Longitudinal Data Analysis
Date: 22 Feb 2019
Instructor: Professor Ian Plewis
Fee: £195 (£140 for those from educational, government and charitable institutions).
CMI offers up to five subsidised places at a reduced rate of £60 per course day to research staff and students within Humanities at The University of Manchester. These places are awarded in order of application.
Humanities PGR students at The University of Manchester can apply for a methods@manchester bursary to help cover their costs. All applications will be considered on a case-by-case basis and applicants will be required to provide a supporting statement from their supervisor.
Please note: this is not guaranteed and is considered on a case by case basis. Please contact us for more information.
The course covers two of the most useful ways of analysing longitudinal data. In the morning we cover growth curve analysis within a multilevel modelling framework. The theoretical ideas are embellished with practical work using data from the National Child Development Study. After lunch, basic concepts in survival analysis and event history analysis are introduced followed by practical work with a simple (pencil and paper) example.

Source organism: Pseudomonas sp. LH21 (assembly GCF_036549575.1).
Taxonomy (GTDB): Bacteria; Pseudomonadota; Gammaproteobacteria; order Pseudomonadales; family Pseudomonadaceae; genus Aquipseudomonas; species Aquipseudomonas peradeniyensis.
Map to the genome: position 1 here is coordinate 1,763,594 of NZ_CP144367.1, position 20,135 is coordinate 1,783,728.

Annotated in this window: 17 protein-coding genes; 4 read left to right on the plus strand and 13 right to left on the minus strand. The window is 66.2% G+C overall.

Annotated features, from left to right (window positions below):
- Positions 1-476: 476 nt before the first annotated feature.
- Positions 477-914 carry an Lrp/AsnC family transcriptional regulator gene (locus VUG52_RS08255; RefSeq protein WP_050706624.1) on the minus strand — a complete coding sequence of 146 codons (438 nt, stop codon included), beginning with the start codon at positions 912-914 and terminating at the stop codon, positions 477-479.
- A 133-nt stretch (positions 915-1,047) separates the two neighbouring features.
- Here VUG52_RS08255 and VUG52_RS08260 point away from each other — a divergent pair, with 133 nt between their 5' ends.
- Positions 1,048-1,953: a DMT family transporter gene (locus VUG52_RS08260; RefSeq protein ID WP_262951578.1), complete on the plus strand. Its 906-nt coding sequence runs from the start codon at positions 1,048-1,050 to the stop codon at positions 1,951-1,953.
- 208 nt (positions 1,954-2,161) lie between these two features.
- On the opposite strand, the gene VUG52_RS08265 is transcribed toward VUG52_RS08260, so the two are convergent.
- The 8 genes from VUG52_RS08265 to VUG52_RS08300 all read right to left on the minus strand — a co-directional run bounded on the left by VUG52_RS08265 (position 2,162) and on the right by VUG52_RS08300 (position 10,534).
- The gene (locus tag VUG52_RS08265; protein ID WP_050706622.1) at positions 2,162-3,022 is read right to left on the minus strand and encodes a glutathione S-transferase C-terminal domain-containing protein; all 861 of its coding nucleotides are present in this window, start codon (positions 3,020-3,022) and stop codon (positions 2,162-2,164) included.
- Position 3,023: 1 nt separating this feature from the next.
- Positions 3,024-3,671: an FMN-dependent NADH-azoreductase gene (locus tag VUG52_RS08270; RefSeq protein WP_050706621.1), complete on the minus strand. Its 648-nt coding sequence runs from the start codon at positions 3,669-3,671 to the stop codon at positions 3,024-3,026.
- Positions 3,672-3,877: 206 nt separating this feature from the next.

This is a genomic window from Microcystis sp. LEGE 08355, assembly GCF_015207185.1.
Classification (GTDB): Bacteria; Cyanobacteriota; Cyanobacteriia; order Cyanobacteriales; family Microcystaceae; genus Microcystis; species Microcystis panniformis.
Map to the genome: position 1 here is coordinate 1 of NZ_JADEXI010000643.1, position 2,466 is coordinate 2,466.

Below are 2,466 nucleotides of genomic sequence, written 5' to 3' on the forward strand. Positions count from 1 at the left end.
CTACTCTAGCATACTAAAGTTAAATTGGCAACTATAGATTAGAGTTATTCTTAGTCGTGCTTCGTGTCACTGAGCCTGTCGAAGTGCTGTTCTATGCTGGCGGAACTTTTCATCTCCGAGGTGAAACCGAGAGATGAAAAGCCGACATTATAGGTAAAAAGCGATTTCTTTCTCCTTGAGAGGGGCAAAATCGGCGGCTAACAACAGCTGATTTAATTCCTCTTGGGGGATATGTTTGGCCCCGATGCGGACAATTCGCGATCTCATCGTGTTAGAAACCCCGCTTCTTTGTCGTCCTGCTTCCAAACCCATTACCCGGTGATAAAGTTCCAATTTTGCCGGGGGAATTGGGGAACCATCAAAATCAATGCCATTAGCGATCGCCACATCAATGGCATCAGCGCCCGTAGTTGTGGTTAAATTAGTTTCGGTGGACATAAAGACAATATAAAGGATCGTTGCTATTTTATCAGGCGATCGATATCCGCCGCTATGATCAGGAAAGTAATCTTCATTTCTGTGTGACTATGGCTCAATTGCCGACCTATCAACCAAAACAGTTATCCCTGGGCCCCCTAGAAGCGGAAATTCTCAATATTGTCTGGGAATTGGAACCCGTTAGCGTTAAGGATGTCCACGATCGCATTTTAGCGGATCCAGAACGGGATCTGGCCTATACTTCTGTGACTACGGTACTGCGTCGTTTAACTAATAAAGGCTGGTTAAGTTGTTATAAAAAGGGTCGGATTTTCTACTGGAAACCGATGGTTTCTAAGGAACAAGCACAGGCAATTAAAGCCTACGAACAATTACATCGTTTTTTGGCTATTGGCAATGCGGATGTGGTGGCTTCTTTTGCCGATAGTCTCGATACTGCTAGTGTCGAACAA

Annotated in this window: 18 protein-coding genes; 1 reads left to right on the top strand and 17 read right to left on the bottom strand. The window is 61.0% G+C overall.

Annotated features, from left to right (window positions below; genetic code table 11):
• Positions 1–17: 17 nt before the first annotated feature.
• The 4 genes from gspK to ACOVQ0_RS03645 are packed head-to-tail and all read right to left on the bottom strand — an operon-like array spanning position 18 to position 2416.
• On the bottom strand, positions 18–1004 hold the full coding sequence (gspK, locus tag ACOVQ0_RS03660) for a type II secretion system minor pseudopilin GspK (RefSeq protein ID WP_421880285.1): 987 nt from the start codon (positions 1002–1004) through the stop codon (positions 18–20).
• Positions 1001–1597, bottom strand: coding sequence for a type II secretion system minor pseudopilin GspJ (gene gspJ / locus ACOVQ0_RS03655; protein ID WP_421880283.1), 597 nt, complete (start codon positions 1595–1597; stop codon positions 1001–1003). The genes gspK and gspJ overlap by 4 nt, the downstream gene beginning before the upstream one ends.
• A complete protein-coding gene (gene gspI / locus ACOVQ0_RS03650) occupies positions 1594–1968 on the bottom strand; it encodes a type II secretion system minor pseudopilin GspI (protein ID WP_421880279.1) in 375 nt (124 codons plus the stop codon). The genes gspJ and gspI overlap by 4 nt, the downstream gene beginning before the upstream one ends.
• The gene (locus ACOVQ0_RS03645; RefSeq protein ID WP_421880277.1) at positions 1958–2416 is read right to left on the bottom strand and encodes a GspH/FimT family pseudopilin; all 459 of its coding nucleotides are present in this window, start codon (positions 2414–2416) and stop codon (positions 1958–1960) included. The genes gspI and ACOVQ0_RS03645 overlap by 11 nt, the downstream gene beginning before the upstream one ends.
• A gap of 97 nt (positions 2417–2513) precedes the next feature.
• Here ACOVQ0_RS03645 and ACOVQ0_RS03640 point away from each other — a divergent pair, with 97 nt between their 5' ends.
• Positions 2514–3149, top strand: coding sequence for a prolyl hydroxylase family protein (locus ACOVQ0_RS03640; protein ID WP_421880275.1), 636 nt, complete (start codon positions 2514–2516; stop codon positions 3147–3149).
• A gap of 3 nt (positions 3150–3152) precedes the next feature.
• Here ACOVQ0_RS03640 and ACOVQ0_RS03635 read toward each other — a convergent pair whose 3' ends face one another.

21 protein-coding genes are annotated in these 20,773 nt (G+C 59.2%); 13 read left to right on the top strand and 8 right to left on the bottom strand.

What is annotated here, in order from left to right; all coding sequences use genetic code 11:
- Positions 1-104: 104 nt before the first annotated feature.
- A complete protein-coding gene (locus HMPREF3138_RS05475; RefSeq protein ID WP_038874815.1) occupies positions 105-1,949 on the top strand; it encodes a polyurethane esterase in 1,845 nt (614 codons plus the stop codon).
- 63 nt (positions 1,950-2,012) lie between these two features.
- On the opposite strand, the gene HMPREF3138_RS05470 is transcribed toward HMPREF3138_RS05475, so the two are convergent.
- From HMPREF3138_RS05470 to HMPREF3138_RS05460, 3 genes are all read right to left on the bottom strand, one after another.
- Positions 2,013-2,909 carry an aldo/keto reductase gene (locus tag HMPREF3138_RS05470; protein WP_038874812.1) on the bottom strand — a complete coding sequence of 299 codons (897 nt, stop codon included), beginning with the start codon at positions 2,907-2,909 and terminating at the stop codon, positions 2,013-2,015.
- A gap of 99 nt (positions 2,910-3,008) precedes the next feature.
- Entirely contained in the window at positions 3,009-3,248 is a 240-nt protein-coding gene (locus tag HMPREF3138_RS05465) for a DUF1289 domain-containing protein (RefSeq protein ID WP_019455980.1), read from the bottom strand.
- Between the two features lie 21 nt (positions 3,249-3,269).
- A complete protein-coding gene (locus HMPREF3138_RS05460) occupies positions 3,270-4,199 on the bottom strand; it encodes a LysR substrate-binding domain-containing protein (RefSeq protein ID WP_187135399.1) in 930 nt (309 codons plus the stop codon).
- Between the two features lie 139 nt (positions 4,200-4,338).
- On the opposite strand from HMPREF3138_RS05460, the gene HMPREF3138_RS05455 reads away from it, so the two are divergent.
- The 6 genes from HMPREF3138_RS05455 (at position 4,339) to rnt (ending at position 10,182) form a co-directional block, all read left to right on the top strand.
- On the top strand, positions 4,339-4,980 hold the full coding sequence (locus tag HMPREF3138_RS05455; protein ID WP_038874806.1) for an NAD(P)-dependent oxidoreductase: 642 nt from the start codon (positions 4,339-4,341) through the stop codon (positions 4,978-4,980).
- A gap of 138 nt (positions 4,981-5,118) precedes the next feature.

By the end of the course, students should have gained (i) an understanding of how growth curve models can be used to analyse repeated measures data; (ii) an appreciation of the ways in which duration and transition data can be analysed using techniques initially developed in medicine and industry; (iii) confidence to carry out practical work with some kinds of longitudinal data.
Students should have a strong background in empirical social science and a good understanding of the basics of statistical modelling, at least up to multiple linear regression. Some experience with STATA would be useful but not essential.
- Lynn, P. (ed.) (2009) Methodology of Longitudinal Studies. Chichester: Wiley.
- Singer, J. D. and Willett, J. B. (2003) Applied Longitudinal Data Analysis. New York: OUP.
About the instructor
Ian Plewis is Emeritus Professor of Social Statistics at The University of Manchester with a wealth of practical experience and theoretical knowledge of designing longitudinal studies and using longitudinal data.